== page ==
Bipartisan Infrastructure and Jobs Act Passed by the House of Representatives
On November 5, 2021, the House of Representatives passed the $1 trillion Bipartisan Infrastructure and Jobs Act (BIJA), which had previously been approved by the Senate. President Biden has stated that he will sign the bill into law this week. While the major tax provisions on the Biden Administration’s agenda would be contained in the Build Back Better Act (still under consideration), the Infrastructure bill does contain several tax provisions.
Early Termination of the Employee Retention Tax Credit (ERTC)
As noted in prior Tax Flashes, the BIJA terminates the ERTC for most employers. The credit will not be allowed after the third quarter of 2021 for employers other than Startup Recovery Businesses. A Startup Recovery Business is defined as one that:
- Began conducting any trade or business after February 15, 2020; and
- Which had average annual gross receipts not exceeding $1 million; and
- Does not otherwise qualify for the ERTC either by full or partial closure or significant decline in gross receipts requirements.
Since, for the fourth quarter 2021, a company will not otherwise be eligible for the ERTC, an employer that would qualify under prior rules should be eligible if it can otherwise satisfy the Startup Recovery Business rules.
An early termination of the credit presumptively would require employers that monetized the fourth quarter credit by reducing employment tax deposits to repay these amounts. It is not clear whether the IRS will impose late deposit penalties and interest. The Service normally claims no ability to abate interest but can abate penalty based on reasonable cause. The IRS will provide notification of a penalty waiver procedure for this situation.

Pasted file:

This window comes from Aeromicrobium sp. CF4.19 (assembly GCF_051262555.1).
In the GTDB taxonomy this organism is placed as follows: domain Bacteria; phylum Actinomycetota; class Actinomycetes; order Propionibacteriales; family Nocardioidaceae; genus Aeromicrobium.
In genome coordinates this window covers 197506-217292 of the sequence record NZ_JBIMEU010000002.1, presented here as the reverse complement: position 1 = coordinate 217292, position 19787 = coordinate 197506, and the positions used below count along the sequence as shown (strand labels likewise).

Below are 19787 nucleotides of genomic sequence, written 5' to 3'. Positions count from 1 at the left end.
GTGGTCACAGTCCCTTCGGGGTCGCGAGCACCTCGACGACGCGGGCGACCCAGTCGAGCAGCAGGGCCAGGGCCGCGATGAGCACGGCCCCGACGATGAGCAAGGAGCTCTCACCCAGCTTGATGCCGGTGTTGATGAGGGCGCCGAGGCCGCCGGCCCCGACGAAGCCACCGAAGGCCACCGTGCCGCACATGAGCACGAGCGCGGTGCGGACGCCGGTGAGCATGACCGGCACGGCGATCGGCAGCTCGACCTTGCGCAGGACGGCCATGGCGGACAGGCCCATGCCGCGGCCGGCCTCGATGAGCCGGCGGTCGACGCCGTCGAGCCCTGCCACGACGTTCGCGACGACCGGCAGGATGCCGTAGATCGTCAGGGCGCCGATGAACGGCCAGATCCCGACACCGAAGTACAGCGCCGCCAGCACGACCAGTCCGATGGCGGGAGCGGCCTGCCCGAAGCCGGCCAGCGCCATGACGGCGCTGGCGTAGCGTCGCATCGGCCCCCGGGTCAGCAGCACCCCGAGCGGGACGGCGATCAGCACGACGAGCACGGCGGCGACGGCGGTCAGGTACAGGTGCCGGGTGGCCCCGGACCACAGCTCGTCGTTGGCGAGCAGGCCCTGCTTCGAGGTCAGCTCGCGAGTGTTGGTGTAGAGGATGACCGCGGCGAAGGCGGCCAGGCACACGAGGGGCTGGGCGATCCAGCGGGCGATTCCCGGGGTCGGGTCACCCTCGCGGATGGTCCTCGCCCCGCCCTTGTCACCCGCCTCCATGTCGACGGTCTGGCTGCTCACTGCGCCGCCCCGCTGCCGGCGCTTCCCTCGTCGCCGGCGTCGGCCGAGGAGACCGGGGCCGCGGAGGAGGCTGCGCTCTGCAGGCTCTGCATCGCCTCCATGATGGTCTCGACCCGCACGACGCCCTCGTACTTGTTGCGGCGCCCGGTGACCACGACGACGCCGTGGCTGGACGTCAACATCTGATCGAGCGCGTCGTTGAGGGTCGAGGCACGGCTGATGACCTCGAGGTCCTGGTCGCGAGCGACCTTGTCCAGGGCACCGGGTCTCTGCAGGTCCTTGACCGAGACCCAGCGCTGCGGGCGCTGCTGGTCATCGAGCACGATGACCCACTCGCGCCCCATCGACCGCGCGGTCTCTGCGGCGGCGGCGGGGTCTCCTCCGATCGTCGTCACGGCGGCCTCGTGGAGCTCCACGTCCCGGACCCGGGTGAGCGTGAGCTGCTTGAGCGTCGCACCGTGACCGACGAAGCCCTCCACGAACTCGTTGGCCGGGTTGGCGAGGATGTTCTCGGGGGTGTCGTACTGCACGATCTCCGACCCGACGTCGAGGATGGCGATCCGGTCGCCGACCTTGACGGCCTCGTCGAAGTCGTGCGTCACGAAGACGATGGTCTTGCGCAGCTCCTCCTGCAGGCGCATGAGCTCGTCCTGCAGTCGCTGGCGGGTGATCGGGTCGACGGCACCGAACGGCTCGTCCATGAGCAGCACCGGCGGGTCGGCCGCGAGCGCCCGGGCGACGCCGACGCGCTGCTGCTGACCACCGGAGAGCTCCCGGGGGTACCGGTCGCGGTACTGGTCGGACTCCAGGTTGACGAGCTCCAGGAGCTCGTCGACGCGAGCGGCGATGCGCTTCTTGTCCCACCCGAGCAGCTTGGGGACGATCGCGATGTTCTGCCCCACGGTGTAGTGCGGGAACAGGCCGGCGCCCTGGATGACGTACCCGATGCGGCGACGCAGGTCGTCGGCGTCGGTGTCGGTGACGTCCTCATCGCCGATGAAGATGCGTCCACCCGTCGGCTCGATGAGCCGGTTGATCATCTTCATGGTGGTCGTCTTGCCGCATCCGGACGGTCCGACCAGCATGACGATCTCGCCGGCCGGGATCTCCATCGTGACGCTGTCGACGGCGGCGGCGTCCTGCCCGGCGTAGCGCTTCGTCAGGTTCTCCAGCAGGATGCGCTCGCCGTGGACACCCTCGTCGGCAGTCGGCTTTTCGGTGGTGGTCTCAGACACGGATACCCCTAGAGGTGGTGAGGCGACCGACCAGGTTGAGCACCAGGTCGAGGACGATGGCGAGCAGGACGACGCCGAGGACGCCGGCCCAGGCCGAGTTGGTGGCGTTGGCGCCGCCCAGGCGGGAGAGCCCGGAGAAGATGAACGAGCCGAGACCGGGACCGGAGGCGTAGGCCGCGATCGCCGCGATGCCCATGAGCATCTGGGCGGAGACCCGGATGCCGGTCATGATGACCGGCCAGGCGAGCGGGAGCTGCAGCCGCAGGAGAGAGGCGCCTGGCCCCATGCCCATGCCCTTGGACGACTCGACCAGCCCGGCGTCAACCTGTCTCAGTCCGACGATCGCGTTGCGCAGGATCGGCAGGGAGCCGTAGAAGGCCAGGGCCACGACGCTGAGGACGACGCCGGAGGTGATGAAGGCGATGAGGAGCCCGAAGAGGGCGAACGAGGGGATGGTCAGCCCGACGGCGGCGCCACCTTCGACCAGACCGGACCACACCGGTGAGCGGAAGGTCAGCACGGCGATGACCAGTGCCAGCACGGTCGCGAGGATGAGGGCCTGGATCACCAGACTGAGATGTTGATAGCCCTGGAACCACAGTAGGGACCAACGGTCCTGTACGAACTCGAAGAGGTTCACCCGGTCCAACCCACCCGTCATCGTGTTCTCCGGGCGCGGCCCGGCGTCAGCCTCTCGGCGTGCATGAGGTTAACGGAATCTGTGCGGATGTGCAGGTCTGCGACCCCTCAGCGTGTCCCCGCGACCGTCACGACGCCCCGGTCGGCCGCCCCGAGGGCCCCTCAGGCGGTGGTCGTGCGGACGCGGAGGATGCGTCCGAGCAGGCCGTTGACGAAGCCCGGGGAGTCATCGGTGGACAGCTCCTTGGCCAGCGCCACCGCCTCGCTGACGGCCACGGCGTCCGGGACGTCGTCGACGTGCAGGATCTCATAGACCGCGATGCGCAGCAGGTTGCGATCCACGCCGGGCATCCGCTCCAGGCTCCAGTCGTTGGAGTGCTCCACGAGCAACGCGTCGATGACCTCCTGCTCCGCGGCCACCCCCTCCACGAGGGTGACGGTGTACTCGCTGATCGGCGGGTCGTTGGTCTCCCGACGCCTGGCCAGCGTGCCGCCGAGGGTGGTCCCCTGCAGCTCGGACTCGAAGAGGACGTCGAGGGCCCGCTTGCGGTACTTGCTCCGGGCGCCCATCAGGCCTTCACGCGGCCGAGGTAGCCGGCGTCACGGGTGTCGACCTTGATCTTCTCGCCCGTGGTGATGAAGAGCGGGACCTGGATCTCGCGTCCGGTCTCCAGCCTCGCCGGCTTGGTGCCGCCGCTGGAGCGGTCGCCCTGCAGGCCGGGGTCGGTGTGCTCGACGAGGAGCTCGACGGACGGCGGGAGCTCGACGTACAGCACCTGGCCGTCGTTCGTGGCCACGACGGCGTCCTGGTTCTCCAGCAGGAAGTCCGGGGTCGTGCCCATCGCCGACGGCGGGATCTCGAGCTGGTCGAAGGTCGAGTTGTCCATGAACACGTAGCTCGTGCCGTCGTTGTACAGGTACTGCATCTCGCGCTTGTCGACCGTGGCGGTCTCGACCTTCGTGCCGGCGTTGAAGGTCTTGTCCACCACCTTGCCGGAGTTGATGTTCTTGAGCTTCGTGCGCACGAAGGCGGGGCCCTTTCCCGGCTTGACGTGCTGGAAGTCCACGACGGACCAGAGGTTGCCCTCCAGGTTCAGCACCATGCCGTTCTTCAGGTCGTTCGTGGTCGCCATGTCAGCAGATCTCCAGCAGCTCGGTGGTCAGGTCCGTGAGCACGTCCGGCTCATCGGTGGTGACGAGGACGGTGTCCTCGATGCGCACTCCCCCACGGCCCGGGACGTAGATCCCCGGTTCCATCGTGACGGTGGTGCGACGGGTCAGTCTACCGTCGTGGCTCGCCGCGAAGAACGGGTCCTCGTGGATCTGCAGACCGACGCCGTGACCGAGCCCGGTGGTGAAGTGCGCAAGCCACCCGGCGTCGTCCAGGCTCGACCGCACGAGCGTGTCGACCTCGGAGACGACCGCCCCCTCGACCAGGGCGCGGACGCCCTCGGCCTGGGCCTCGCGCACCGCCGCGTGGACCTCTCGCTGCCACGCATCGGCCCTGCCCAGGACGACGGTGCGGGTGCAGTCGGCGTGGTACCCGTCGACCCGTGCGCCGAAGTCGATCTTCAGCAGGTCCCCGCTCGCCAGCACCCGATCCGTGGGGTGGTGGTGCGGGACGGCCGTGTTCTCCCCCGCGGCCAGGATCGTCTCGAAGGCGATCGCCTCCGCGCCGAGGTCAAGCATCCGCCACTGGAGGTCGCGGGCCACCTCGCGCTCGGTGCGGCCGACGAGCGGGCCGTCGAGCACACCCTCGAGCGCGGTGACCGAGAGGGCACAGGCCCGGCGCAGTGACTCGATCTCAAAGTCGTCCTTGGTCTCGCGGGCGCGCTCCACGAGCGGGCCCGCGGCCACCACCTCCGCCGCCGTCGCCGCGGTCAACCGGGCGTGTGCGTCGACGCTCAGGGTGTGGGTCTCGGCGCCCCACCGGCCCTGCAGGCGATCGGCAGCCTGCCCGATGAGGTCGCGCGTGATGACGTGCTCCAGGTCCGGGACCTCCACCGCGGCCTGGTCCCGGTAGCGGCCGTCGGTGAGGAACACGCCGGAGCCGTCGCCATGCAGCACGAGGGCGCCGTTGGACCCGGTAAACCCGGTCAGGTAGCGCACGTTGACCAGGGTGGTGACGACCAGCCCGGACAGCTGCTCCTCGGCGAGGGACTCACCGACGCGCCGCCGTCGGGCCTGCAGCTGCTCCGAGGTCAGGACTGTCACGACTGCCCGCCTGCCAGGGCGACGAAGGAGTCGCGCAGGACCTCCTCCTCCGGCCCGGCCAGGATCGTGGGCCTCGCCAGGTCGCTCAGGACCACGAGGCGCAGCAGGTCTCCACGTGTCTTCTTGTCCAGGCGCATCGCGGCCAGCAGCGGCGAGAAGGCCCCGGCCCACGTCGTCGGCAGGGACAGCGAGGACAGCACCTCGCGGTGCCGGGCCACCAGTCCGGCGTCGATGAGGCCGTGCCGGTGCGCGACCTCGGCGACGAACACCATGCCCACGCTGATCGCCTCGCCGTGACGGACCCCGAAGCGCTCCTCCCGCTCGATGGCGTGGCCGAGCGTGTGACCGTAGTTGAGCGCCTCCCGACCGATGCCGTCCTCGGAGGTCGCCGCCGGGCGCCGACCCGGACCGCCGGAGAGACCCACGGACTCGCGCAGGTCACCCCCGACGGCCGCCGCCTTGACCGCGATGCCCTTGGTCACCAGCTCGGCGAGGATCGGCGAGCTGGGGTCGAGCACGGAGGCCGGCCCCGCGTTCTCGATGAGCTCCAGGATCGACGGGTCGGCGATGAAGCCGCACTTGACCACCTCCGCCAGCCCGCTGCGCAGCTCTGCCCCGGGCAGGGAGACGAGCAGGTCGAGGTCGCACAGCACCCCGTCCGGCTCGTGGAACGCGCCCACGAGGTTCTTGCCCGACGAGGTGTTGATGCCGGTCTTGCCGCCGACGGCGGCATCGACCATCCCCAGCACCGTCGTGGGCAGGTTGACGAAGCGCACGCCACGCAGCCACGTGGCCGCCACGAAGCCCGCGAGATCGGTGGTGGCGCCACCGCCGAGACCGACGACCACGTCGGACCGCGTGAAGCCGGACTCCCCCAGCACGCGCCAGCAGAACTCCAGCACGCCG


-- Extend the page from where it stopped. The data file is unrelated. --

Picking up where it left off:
Information Reporting for Brokers for Digital Assets
The bill contains a controversial provision that produced considerable debate in the Senate prior to passage, which requires any “broker” to report digital asset transfers. The rather broad definition of a “broker” includes those who regularly provides services in connection with the transfer of such assets. Failure to report subjects the taxpayer to civil penalties without reasonable cause.
The cryptocurrency industry has spent recent weeks seeking to have this language removed or modified. However, under the rules of the House, no amendments were made to the bill.
The Treasury Department will need to issue further guidance with respect to this provision, which applies to returns and statements required to be filed and furnished after December 31, 2023. The delayed effective date likely means that there may be legislative changes to this rule over the next couple of years.
Modification of Pension Smoothing Rules
The practice of “pension smoothing” permits the use of higher future interest rates in determining a company’s future pension liability. The interest rate stabilization table issued within the Internal Revenue Code, scheduled to expire at the end of the 2025 plan year, is now extended for another five years.
This rule is expected to reduce the level of current contributions and, correspondingly, a reduction of deductions in determining taxable income. This should generate higher tax revenue.
Modification of Contribution to Capital Rule
The exclusion from income of contributions to the capital of corporations is added for certain regulated public water and sewage disposal utilities. This rule is effective for contributions made after December 31, 2020, and, therefore, is retroactive.
The law also provides certain automatic extensions of filing deadlines related to federal disasters, including “significant fires.”
The above bill has not yet been signed or finalized and the summary included indicates what has been agreed to as of today. There might be additional modifications before President Biden signs the legislation. Your Marcum advisors will post all updates.
For questions regarding how the tax provisions within this new law may affect you or your business, please contact Michael D’Addio at [email protected] or your Marcum tax advisor.